“For its sheer beauty… and pure balletic poise, Hou Hsiao-Hsien’s distinctive and slow-moving wuxia tale THE ASSASSIN demands attention” Peter Bradshaw, The Guardian

“It is… groundbreaking cinema of astonishing ambition and assurance.”Geoff Andrew, Sight and Sound

“Hou could have made a kinetic, thrilling action movie… He didn’t. I respect that, but I’d much rather look at stills from this film than watch it again.”Mike D’ Angelo, The Dissolve

OUR LITTLE SISTER [Japan]

Japanese filmmaker Horkazu Kore-eda is coming off a 2013 Jury Prize win at Cannes for his family drama LIKE FATHER, LIKE SON. His films STILL WALKING, MABOROSI, NOBODY KNOWS, and AFTER LIFE, garnered widespread acclaim worldwide, praising Kore-eda’s abilities as a cinematic dramatist.

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In 2015, Kore-eda is returning to the French film festival with OUR LITTLE SISTER. Kore-eda looks to continue exploring the theme of family with the film, an adaptation of the manga Umimachi Diary. Diary follows the relationship between three sisters.

And the Critics Said…

“Sad without cynicism, hopeful but never fake, OUR LITTLE SISTER is a worthy addition to the canon”Stephen Mayne, Flickfeast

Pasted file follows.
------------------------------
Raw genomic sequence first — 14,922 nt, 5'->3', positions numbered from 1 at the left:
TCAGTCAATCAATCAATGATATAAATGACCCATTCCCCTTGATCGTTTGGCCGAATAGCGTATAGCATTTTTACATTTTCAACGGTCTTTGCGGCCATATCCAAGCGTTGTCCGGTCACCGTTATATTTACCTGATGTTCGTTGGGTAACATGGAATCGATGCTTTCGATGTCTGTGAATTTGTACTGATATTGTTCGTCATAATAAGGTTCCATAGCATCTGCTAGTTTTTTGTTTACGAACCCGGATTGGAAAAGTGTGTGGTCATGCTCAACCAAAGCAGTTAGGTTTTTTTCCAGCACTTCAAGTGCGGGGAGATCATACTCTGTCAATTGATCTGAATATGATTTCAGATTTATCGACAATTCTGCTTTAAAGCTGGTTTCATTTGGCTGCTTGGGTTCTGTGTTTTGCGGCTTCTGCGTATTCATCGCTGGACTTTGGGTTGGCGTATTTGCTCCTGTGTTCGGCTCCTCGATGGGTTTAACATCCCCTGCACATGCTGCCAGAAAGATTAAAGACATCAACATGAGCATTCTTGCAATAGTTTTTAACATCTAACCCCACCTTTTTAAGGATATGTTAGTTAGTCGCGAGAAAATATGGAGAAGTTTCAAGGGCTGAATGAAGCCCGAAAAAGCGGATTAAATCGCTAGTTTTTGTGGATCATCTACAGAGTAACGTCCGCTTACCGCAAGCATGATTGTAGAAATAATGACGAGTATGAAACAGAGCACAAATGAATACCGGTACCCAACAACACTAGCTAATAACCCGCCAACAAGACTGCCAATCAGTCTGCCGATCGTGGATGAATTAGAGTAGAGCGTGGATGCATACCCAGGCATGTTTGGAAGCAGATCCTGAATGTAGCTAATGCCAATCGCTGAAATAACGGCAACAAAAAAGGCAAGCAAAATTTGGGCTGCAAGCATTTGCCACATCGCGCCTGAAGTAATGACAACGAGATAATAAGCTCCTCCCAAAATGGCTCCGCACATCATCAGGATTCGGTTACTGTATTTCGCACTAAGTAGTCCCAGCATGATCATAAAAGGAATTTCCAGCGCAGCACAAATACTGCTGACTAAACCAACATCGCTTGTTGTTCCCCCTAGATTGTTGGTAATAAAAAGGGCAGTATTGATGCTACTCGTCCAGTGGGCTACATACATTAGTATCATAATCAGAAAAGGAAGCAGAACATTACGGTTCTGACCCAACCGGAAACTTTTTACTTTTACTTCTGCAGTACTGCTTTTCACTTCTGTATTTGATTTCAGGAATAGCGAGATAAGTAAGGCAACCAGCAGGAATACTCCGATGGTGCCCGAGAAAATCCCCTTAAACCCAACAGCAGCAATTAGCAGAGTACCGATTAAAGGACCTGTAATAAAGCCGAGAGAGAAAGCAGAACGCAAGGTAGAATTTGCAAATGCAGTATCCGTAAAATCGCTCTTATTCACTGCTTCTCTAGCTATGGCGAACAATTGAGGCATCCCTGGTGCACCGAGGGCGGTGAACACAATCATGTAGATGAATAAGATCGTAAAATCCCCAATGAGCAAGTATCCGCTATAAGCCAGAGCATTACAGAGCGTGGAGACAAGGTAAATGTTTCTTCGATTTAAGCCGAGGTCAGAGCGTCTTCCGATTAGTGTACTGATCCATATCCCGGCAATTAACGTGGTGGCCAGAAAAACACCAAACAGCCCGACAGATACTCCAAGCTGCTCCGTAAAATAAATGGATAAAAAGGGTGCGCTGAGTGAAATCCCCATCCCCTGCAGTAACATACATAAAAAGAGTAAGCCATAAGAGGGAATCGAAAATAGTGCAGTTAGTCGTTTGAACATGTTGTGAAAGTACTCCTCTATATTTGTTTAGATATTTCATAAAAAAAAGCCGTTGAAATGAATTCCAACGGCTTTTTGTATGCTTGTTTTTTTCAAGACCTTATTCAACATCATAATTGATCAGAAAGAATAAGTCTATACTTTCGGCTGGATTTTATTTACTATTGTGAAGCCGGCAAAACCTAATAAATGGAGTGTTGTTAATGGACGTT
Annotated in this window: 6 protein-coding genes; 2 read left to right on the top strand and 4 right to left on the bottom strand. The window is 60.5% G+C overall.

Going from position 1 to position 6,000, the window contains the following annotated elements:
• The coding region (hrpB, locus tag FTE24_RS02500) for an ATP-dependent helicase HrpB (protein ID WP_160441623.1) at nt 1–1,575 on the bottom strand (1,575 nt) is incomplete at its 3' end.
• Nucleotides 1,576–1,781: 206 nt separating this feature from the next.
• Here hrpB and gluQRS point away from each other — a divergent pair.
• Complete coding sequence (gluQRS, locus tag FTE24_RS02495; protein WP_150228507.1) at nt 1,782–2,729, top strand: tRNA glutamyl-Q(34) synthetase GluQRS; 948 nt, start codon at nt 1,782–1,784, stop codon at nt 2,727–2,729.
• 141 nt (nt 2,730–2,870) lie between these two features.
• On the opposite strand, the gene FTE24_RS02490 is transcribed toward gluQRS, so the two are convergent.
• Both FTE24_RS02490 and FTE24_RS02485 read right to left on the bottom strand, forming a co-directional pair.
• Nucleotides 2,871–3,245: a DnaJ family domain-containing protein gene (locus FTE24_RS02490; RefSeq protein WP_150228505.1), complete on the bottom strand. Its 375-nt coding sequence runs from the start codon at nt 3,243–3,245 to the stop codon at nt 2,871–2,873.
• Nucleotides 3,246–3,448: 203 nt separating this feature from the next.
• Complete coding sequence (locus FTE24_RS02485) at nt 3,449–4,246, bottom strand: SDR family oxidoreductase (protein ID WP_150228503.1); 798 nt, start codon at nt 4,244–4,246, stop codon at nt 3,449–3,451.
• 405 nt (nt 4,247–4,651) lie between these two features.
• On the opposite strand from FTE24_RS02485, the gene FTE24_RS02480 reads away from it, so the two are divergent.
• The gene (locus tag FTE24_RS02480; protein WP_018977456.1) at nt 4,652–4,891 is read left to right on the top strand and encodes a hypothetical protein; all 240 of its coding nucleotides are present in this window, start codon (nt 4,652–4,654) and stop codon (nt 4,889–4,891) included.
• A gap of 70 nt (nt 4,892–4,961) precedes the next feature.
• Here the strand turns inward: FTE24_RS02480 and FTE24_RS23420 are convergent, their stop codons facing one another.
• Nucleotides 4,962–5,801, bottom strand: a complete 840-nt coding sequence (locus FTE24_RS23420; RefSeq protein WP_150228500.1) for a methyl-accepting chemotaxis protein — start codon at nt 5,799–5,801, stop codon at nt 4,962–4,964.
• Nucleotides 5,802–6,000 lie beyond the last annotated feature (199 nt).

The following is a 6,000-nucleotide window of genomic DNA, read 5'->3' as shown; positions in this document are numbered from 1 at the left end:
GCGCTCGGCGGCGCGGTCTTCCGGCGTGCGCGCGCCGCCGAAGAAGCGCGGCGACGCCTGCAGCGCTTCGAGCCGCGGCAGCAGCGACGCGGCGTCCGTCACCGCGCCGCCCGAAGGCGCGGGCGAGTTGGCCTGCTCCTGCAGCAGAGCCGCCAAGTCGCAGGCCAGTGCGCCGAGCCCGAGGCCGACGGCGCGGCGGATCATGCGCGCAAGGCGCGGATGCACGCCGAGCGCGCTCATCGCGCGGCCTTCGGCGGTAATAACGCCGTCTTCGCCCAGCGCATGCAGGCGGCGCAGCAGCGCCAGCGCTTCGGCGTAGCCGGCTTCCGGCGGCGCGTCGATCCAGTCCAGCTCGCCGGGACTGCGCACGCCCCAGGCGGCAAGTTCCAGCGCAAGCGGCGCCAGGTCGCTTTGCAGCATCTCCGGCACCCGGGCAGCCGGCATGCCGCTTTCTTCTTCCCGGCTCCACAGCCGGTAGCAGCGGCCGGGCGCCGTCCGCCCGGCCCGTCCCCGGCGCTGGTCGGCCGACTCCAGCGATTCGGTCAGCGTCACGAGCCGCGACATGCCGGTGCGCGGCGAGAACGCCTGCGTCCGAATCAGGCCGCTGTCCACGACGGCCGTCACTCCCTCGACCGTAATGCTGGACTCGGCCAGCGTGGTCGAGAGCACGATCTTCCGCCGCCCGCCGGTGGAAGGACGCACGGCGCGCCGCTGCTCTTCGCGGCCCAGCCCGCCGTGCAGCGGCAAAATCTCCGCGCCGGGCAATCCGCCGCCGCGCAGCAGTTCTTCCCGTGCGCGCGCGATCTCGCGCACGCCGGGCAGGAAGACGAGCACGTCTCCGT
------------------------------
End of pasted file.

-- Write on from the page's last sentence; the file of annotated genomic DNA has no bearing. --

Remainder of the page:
“The filmmaking is… a feat of embroidery slowly taking shape, and it inspires a corresponding faith in the willing viewer”Tim Robey, The Telegraph

JOURNEY TO THE SHORE [Japan]

Featured in this year’s Un Certain Regard section of Cannes, Kiyoshi Kurosawa’s JOURNEY TO THE SHORE is, per Variety, the tale of “a woman whose husband returns three years after his disappearance.”

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Throughout his career, the Japanese filmmaker has worked on a diversity of subjects. There’s the frightening, including serial killer tale CURE and PULSE, voted by Slant Magazine the best horror film of the aughts. His 2000 film CHARISMA follows a community and a possibly dangerous tree. In 2008, Kurosawa took home the Un Certain Regard with TOKYO SONATA, a family drama.

And the Critics Said…

“Seldom has a matter of life and death been less involving than here”Jessia Kiang, Indiewire

“The strength… of JOURNEY derives from its simplicity, and the film is… best when performances and technical contributions underline that”Derek Elley, Film Business Asia

OFFICE [South Korea]

At Cannes’ Midnight Screenings, things get Pulpy. Leave the “prestige” for the main competition… at midnight, Cannes brings the “B.” Action maestro Johnnie To featured with BLIND DETECTIVE in 2013. Takashi Miike and Dario Argento were invited in ’12.

This year, Hong Won-Chan made his directing debut with OFFICE, described by Variety as a “serial-killer thriller.”

Chan cut his teeth writing the script for the 2008 B-flick THE CHASER. Did Hong add some late-night sizzle to Cannes?

And the Critics Said…

“An uneven but mostly solid addition to the crowded Korean thriller and horror fields”Pierce Conran, Twitch

“OFFICE is about as exciting as a business meeting”Laurent de Alberti, FilmLand Empire